Developmental and hormonal regulation of sarcomeric myosin heavy chain gene family.
Sarcomeric myosin heavy chain (MHC), the main component of the sarcomere, contains the ATPase activity that generates the contractile force of cardiac and skeletal muscles. The different MHC isoforms are encoded by a closely related multigene family. Most members (seven) of this gene family have been isolated and characterized in the rat, including the alpha- and beta-cardiac, skeletal embryonic, neonatal, fast IIA, fast IIB, and extraocular specific MHC. The slow type I skeletal MHC is encoded by the same gene that codes for the cardiac beta-MHC. Each MHC gene studied displays a pattern of expression that is tissue and developmental stage specific, both in cardiac and skeletal muscles. Furthermore, more than one MHC gene is expressed in each muscle while each gene is expressed in more than one tissue. The expression of each MHC gene in cardiac and skeletal muscles is modulated by thyroid hormone. Surprisingly, however, the same MHC gene can be regulated by the hormone in a significantly different manner, even in opposite directions, depending on the muscle in which it is expressed. Moreover, the skeletal embryonic and neonatal MHC genes, so far considered specific to these 2 developmental stages, are normally expressed in certain adult muscles and can be reinduced by hypothyroidism in specific muscles. This complex pattern of expression and regulation of the MHC gene family in cardiac and skeletal muscle sheds new light on the mechanisms involved in determining the biochemical basis of the contractile state. It also indicates that the cardiac contractile system needs to be examined in a broader context, including skeletal muscles, in order to understand fully its developmental and physiologic regulation.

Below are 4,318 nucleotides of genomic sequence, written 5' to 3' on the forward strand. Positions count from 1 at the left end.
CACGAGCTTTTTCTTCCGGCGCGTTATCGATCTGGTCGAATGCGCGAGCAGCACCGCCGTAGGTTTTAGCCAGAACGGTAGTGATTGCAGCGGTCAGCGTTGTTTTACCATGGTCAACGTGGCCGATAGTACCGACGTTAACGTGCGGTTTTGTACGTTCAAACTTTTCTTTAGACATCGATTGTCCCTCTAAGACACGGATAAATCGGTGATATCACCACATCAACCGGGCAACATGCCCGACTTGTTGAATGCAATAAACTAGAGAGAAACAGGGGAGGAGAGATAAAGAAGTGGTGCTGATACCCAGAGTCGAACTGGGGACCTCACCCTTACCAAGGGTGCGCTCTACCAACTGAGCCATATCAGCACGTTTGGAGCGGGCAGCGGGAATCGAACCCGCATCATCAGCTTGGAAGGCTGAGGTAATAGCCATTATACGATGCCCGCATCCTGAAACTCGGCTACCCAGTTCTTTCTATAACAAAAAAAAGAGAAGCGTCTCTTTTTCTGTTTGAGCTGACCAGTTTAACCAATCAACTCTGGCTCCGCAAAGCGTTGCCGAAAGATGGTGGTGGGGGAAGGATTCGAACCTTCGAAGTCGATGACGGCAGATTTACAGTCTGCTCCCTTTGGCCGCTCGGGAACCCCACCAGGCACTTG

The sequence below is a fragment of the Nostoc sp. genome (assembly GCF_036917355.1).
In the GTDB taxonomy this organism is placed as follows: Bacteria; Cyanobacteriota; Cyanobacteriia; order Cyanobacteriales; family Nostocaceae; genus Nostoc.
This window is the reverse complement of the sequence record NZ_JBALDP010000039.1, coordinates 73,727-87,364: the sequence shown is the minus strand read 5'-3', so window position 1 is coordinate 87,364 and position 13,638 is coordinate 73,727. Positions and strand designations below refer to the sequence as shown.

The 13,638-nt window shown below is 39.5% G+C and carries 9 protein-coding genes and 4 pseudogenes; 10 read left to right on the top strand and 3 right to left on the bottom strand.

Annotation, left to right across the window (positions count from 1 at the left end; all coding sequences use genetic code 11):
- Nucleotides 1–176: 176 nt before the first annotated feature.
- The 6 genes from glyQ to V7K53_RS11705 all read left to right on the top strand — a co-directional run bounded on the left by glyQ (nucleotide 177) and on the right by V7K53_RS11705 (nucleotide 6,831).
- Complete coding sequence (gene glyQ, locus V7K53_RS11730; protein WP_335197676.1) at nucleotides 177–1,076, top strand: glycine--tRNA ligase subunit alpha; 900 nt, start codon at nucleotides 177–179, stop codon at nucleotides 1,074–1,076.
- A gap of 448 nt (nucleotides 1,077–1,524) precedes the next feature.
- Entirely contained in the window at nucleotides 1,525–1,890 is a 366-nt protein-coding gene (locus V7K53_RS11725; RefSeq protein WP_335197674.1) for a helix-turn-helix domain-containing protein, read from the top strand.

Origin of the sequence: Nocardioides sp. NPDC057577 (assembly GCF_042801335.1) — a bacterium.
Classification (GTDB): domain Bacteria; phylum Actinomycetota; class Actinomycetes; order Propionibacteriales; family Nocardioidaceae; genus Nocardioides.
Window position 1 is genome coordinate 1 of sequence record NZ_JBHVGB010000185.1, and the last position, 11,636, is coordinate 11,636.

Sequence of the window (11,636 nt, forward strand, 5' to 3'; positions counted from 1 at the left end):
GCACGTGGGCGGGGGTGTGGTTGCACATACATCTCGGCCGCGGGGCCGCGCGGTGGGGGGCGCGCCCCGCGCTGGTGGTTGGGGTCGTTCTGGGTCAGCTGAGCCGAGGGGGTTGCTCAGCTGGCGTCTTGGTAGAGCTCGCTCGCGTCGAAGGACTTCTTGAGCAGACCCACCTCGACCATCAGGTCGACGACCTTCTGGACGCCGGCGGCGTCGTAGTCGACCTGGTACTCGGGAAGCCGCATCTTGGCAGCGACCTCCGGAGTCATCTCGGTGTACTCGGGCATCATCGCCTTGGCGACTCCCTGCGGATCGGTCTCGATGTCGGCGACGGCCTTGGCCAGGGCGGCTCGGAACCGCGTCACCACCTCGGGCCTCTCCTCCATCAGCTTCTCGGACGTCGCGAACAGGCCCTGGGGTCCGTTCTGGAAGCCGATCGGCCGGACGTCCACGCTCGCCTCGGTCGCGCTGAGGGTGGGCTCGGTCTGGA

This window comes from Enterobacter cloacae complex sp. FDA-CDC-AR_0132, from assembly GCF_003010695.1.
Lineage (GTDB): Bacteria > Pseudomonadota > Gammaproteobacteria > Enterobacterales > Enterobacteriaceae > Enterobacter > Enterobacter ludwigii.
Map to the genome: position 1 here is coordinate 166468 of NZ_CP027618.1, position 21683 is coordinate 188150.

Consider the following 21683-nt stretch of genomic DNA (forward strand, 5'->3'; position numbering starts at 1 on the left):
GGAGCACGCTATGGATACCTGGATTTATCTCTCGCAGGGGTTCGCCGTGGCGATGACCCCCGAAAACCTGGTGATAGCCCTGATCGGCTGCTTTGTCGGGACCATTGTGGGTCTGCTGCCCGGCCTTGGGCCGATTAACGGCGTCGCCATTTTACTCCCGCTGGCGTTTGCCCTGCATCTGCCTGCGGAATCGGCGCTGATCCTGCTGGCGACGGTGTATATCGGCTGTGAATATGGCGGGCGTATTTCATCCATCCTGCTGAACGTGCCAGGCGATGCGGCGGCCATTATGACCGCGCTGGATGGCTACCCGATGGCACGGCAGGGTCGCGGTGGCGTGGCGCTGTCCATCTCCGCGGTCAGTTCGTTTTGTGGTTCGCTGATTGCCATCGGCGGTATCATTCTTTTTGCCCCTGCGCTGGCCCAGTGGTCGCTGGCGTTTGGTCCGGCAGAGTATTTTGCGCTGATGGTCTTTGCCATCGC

- Copyright © 1987 by American Heart Association